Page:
Your letter…was extraordinarily kind and touched me deeply. I am indeed grateful.  It is my sincere hope and prayer that through the years ahead I will be able to serve you in some way that you will consider helpful.  My convictions about Church teaching are very deep.  I do not anticipate a change in such teachings, and neither do I see it precluding our loving one another as brothers and sisters in Christ. 

Please believe that I will give deeply sincere consideration to any recommendations that can help us in that regard in accordance with the tenets of the church which I am certain we both love.

 You and your associates are very much in my masses and my prayers, and I ask that you keep me in yours as well.

Faithfully in Christ,

 John J. O’Connor

We never spoke, or saw one another again, but the experience of meeting Archbishop O’Connor helped to guide me on how to engage with others with whom I don’t agree:

-Listen to adversaries as well as friends. One discussion may not change any minds, but it will have an impact and it shows a basic respect and courtesy.

-Look for the good in people. See a whole person, not just an opinion or point of view.

-Persevere. The Coalition members at the O’Connor meeting continued the fight for gay and lesbian civil rights.  Dignity and CCL continued to work for the respect and recognition of lesbian and gay people in the Church.

On March 20, 1986, the New York City Council passed a homosexual rights bill by an unexpectedly wide margin of 21 to 14. The bill forbade discrimination based on sexual orientation in housing, employment, and public accommodations. The bill did provide an exemption for religious institutions.

The fear that the Archdiocese of New York expressed came true:  public protections guaranteed by law did change public perception of lesbian and gay people. The widening acceptance and protection encouraged people to live and love more openly. As more and more gay people came out to their friends, family and colleagues, media portrayals also changed, which encouraged even more people, and younger people, to come out.

In 2013, even the highest level of the Church changed.  In response to a question from the news media about a gay priest, Pope Francis made the statement, “Who am I to judge?”

 

 

 

Finding Our Place as Catholic Lesbians: Chapter 7 – Catholic and Lesbian

Posted by Censor Librorum on Jul 15, 2021 | Categories: Faith, History, Lesbians & Gays

Image by Federica Bordoni

I went through the entire history of the Conference for Catholic Lesbians (1982-1996) in preparation for this article.  In the many letters, notes, articles and comments I read, all the women, regardless of where they were on the spectrum of being Catholic and lesbian, said the same thing: it is very important for me to be who I am. I need to discover all of who I am and would like to do this within a community where I feel safe and understood. I want to be with others where I will feel supported and affirmed in my spiritual and sexual identity. And most of all, I would like to be heard and respected as I talk or pray from the reality of my life.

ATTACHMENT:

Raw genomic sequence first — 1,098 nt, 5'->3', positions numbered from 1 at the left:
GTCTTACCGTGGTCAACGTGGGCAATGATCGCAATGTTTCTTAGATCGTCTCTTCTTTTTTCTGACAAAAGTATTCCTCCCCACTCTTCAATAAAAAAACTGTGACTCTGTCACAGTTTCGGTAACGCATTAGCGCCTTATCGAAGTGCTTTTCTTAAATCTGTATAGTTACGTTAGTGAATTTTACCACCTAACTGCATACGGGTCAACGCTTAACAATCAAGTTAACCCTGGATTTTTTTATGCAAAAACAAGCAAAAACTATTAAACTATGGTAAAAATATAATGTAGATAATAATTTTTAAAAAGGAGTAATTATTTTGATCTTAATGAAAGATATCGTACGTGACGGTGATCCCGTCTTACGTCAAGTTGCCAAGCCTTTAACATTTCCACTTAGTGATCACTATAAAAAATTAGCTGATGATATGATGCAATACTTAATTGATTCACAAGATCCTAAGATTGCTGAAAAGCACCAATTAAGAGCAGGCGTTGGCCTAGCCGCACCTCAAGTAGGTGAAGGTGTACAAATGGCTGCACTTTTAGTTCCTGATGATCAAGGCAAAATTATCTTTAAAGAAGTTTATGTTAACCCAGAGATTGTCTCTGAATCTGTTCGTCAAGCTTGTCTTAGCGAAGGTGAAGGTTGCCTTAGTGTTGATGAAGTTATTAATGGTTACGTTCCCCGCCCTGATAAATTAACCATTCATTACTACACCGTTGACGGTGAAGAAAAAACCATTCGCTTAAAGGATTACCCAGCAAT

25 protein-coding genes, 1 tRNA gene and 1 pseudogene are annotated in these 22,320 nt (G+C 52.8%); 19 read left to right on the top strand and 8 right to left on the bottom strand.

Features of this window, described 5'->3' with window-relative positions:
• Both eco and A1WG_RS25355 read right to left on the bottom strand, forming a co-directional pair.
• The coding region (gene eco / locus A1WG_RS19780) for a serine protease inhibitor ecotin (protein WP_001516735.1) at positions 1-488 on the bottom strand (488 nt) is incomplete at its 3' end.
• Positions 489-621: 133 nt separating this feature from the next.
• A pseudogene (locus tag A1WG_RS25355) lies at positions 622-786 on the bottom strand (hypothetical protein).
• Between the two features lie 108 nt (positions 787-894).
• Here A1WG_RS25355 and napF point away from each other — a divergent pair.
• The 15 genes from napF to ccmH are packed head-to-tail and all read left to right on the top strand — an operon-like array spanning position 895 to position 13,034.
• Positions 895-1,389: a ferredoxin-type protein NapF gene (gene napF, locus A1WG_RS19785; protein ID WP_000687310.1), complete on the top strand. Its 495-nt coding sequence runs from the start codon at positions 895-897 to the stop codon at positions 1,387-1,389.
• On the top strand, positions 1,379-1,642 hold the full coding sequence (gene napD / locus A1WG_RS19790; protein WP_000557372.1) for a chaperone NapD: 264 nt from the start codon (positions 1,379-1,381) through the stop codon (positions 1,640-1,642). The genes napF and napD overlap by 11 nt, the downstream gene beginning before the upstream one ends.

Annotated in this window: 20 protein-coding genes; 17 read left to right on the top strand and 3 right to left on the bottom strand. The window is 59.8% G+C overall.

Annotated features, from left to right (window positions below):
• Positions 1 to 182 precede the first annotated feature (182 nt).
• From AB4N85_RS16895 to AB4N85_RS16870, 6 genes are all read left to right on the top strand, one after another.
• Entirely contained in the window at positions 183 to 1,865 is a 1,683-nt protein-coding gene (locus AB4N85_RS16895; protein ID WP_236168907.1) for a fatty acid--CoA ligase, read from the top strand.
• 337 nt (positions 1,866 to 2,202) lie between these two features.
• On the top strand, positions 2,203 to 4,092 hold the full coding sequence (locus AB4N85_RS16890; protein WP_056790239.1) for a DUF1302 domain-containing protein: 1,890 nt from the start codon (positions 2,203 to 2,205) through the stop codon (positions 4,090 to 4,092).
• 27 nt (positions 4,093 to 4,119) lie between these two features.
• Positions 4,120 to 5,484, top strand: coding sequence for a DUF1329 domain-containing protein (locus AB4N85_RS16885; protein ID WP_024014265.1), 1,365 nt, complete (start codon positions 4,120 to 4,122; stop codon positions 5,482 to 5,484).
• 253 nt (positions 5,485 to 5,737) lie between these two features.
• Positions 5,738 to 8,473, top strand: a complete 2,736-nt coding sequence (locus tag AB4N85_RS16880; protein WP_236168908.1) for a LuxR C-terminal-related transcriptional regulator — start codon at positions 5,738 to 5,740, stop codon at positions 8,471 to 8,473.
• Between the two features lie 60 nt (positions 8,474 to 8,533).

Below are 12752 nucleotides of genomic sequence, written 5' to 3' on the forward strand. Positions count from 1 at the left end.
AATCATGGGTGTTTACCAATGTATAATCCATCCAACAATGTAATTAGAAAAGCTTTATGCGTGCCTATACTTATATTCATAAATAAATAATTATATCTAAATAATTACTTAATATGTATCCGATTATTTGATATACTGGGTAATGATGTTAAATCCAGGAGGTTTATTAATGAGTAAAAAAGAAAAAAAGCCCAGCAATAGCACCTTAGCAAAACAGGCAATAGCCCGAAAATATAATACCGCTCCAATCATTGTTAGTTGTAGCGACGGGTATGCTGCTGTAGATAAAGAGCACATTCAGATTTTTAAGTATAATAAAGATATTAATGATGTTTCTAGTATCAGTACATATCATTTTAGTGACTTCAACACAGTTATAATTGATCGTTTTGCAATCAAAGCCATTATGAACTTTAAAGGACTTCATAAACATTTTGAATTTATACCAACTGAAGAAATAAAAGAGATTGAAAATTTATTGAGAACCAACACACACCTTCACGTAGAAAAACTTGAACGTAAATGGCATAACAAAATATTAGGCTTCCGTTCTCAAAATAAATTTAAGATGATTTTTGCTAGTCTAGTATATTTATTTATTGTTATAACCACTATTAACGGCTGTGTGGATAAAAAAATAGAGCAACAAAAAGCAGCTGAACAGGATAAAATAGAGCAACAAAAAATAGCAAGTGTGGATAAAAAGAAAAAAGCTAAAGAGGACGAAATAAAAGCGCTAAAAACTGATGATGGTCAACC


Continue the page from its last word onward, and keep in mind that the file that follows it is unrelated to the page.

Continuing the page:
Susanne S.  wrote an op-ed piece for her local paper called, “At Peace with Faith, Sexuality,”  For those of us who identify as Catholic and lesbian, it elegantly, and very simply and clearly articulates how we have reconciled what appears on the surface to be a contradiction in terms.

“When I was growing up,” she writes, “I had two passions: one was God, the second was women. Though I have gone through a lot of soul searching with both, neither of those things has changed.  I always felt a deep reverence and comfort in the church, and most specifically the Catholic Church.  Two years ago, I converted to the Catholic faith, something I had wanted to do all my life. Fortunately, I found a wonderful parish to do this in.

Two years ago, in June, I rediscovered my true sexuality. My sexuality has been a little less easily professed than my faith in God, since, of course, there are so many attitudes that work to repress it. However, through this blessing, I realize life is not worth living unless I can include this part of myself, no more than it is worth living if I cannot profess my faith. All the wonderful feelings I had left behind, along with my ability to write poems, came back to me. I felt whole again. Even without a significant relationship on the horizon, my life has continued to become so much brighter.

To many people my being so intensely Catholic and lesbian at the same time may seem hypocritical. After all, doesn’t the Catholic Church condemn lesbianism and homosexuality in general? And to many feminists and lesbians, Catholicism represents the height of the patriarchy.  Yet for me there is no conflict of interest. I recognize the church as an imperfect, human interpretation of Christ’s perfect teachings. I do not believe every word in the Bible is true, or that our pope speaks for God. What I do believe is that God in His/Her infinite wisdom and compassion can bring forth inspiration in spite of prejudice.